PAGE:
As when his father attempted to persuade Siddhartha to not leave his family and life by using entertainment, after Siddhartha achieves his own enlightenment, the evil god of death and desire (Mara) attempts to persuade the older and wiser Siddhartha from pursuing the knowledge he had just attained.  Mara brings in his own sensuous daughters, as well as his terrifying sons, to entice Siddhartha to traverse a different course in life.  Yet, it was to no avail, even to the point where Mara and his band became terrified themselves over Siddhartha’s insistence to proceed, to which they fled.  Siddhartha was now the “Buddha,” or “Enlightened One.”

After the Buddha was finished with his encounter with Mara he traveled to a place called Deer Park which was in Benares.  There he summoned those who had followed him previously and preached to them what was to be known as the “First Turning of the Wheel of the Dharma” or the “Middle Path” discourse.  Essentially Buddha’s idea of truth and meaning was based on a compromise to two extremes.  “What are these two extreme?—A life given to pleasures, devoted to pleasures and lusts; this is degrading, sensual, vulgar, ignoble and profitless.  And a life given to mortifications; this is painful, ignoble, and profitless.  By avoiding these two extremes the Truth-finder has gained the knowledge of the Path which leads to insight, which leads to wisdom, which conduces to calm, to knowledge, to Enlightenment, to Nirvana.”  The five ascetics who had abandoned him recommitted themselves to him and his teaching, and for the next forty-five years the Buddha would travel the Northern Indian countryside telling others the same message.  Finally, in the town of Kushinagari, the Buddha laid down between two trees, after giving one final discourse to his disciples, and achieved his ultimate nirvana.

Buddhist Beliefs

Buddhist beliefs are broken up into several distinct categories, each of which are nuanced according to the category to which they belong.  Here will be listed the Three Jewels, Four Noble Truths, Eightfold Path of Right Understanding and the Ten Precepts.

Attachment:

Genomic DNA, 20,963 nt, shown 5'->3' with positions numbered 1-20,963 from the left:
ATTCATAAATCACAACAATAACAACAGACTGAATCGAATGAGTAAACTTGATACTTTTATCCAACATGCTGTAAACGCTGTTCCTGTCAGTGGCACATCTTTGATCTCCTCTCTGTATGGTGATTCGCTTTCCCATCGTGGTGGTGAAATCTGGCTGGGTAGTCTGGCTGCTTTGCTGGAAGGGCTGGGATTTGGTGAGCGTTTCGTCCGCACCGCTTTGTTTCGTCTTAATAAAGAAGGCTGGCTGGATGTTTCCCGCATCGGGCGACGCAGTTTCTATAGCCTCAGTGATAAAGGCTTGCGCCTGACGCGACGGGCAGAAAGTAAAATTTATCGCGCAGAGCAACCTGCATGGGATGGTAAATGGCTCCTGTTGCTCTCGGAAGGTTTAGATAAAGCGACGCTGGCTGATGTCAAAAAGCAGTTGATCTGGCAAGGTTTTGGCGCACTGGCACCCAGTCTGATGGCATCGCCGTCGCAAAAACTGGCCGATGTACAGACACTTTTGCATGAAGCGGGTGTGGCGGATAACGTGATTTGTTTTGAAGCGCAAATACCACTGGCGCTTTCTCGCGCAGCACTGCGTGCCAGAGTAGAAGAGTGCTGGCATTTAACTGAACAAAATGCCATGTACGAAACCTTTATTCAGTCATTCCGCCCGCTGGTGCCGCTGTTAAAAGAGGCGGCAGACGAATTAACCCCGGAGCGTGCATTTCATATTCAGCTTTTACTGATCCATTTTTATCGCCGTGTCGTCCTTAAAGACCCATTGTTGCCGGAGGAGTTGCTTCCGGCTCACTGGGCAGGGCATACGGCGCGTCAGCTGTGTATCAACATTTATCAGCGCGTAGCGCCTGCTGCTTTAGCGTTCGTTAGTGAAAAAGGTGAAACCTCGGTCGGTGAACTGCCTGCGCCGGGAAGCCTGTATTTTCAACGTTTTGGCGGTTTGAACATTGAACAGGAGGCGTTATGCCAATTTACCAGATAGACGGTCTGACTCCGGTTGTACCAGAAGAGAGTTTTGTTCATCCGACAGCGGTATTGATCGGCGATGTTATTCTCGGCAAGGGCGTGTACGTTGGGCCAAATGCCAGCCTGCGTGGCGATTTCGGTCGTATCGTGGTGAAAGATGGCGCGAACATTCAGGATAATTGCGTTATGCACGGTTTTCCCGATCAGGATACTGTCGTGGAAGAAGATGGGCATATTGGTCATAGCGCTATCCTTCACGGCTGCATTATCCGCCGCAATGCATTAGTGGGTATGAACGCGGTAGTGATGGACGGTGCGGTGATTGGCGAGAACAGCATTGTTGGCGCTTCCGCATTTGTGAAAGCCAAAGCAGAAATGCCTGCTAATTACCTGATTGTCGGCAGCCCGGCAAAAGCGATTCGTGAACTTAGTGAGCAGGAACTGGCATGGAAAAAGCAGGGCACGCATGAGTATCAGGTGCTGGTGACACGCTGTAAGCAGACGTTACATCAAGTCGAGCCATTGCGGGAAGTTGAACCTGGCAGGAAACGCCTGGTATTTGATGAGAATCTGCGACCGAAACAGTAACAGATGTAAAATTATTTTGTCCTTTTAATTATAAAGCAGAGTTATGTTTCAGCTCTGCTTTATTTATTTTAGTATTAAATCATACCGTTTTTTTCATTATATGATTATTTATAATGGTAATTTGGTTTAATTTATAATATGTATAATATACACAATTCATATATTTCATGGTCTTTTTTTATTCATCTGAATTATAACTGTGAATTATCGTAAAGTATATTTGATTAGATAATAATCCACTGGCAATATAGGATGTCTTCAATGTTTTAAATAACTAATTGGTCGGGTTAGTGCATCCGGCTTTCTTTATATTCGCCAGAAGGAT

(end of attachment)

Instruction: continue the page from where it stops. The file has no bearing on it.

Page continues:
The Three Jewels—these were rules that initiates subscribed to upon joining the Sangha order after the Buddha passed away.

    • “I take refuge in the Buddha.”
    • “I take refuge in the Dharma” (Law or Truth).
    • “I take refuge in the Sangha (the Order).

The Four Noble Truths

  • Life is disappointing and full of suffering.
  • Suffering is the result of one’s desires for pleasure, power, and continued existence.
  • To stop suffering one must stop desiring.
  • The way to stop desiring is to follow The Noble Eightfold Path of Right Understanding.

The Eightfold Path of Right Understanding

  • Right understanding/thought/attitude
  • Right intention
  • Right speech
  • Right conduct/action
  • Right work/livelihood/occupation
  • Right effort
  • Right meditation/awareness
  • Right concentation/contemplation

Ten Precepts

  • Do not kill or destroy any living being.
  • Do not steal what is not given.
  • Do no indulge in unchaste sexual behavior.
  • Do not lie or engage in deception.
  • Do not partake of intoxicating alcohol or drugs.
  • Do not eat immoderately or after noon.
  • Do not enjoy dancing, singing, or music.
  • Do not enjoy the scent of flowers, perfume, etc.
  • Do not use high or broad beds.
  • Do not engage in the use of gold or silver.

Buddhist Holy Books

Wheel_of_lifeThere is no one central authoritative text in Buddhism, like there is in Judaism or Christianity, which Buddhists point to as a guide to Buddhist beliefs.  There are, however, certain texts that different factions of Buddhism use that help to define what each faction believes.  In Theravada Buddhism the choice of holy books really amounts to three, the Tripitaka (“The Three Baskets”), which is also known as the Pali Canon.  In Mayahana Buddhism, although it frequents the Tripitaka as well, the Lotus Sutra includes a list of doctrinal statements which better outline what it believes to be true, not only about itself, but what the Buddha thought.

The Pali Canon, or Tipitaka, consists of three books, all of which contain distinct writings covering various aspects of Buddhist belief.  The Vinaya Pitaka, or “discipline basket,” contains guidelines and instructions for monk and nun behavior.  The Sutta Pitaka, or “instruction basket,” contains the explanations and discourses of the Buddha himself.  The Abidhamma Pitaka, or “metaphysical basket,” contains an academic rendering of Buddhist theology.